Getting rid of navigation ensures visitors are focused on your main CTA and increases the chance of them completing your desired action.
Limiting visitors’ options also removes the risk of shoppers experiencing choice overload and abandoning the idea of making a purchase altogether.
Tip: Turn off pop-ups, announcement bars, and any other site-wide communications on your landing pages.
A landing page must make an immediate impression above the fold. This refers to what visitors see in their browser upon initially visiting the page.
The term comes from the front page of newspapers, where the most compelling headlines had to appear upon first glance of the paper, above where it was folded back.
The same concept applies to your landing pages.
Above, you’ll notice that the Shogun landing page showcases a description of the offer, their value proposition, and their CTA (a sign-up form) all upon load and before you have to scroll down to see more.
Visitors must immediately see why they should stick around, without having to scroll down and wait for the rest of the page to load.
Tip: Check what content appears “above the fold” on different devices, such as your desktop, mobile phone, and tablet to ensure your page is optimized across devices.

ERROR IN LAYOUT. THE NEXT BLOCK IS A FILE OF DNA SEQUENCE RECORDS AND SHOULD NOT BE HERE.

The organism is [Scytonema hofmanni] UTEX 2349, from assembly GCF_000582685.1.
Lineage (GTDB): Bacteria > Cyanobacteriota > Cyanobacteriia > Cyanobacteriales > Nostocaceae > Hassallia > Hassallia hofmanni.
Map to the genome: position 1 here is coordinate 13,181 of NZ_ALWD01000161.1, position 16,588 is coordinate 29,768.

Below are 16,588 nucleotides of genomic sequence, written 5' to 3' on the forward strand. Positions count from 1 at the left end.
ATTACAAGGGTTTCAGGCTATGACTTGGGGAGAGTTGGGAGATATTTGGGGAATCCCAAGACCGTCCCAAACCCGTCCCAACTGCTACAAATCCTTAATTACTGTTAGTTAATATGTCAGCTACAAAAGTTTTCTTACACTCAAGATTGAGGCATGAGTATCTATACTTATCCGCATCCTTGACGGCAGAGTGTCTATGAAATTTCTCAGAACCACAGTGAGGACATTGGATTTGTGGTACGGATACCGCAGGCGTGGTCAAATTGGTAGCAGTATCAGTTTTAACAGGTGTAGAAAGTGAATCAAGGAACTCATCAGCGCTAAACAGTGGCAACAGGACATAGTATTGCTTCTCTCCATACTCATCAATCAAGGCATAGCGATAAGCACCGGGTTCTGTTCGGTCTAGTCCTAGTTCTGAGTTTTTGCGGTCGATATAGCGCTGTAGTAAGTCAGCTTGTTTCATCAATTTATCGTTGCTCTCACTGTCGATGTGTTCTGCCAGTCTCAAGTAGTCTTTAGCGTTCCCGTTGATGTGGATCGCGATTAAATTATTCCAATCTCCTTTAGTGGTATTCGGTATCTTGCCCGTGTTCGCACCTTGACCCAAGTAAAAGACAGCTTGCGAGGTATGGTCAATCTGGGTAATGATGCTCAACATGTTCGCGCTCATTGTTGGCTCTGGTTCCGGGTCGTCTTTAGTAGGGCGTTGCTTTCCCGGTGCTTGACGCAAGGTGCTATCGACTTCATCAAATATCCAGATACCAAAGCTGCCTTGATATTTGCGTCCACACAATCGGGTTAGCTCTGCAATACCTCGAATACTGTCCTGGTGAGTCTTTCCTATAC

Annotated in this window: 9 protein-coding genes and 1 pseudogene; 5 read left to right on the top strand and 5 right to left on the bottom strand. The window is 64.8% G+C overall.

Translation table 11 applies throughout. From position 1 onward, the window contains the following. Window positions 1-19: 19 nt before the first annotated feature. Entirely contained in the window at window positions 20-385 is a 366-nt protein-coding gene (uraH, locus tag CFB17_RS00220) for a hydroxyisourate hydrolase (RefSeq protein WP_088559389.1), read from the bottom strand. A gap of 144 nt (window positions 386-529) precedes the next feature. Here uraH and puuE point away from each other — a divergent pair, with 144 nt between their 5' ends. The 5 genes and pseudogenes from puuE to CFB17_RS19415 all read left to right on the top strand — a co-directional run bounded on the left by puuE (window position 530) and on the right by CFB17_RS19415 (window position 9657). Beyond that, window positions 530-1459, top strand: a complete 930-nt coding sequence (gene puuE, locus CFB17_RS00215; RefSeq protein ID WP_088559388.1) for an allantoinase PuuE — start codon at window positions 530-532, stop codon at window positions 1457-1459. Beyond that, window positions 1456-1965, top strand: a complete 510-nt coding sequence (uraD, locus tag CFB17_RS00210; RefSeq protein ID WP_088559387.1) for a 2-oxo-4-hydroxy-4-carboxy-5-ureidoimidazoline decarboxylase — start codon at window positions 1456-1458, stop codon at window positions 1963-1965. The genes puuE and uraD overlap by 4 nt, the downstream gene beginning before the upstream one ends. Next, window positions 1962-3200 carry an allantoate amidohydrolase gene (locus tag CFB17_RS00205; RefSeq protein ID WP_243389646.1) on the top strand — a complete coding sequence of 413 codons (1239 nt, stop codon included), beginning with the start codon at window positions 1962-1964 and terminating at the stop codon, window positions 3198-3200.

Traffic to landing pages often comes from sources where you control the messaging.
For example, you set the headline and description for search ads, then you can design the images that go with social ads.
Your landing page elements need to mirror the tone, wording, colors, and design of the source of your traffic.
They must have the same look and feel to keep the shopper experience consistent from discovery (for example, an Instagram or Facebook ad) through to consideration (your landing page).
Maintain consistency from your first touchpoint to your landing page, and ensure your messaging aligns with your overall brand as well.
Tip: Try using the same headline in your ads on your landing page’s H1.
Your copy must get the message across and push visitors to act. Everything from your headline to the CTA text must compel action.
Some tips for creating compelling copy include:
Tip: Stick to one key claim or idea per paragraph.
Your CTA is what moves your visitors to the next stage of their buying process. It’s the most important element of your landing page.
Try to keep your main CTA above the fold, and include multiple CTAs across the entire page.
For a longer landing page, you might include three or more CTAs at different intervals—for example, at the top of the page, after listing the benefits, and after displaying social proof.
Make sure all your CTAs work together to convince visitors to complete a single goal. When crafting your CTA, you need to take into account where your visitors are in their buyer’s journeys.
If shoppers coming to your landing page are still in the research phase, use a CTA such as “Learn More” to develop their interest in the product.
Visitors in the decision stage, however, should meet a CTA such as “Buy Now” that will nudge them into making a purchase.
Tip: Test variations of your CTA across the page, such as “Book a Demo” and “See it in Action.”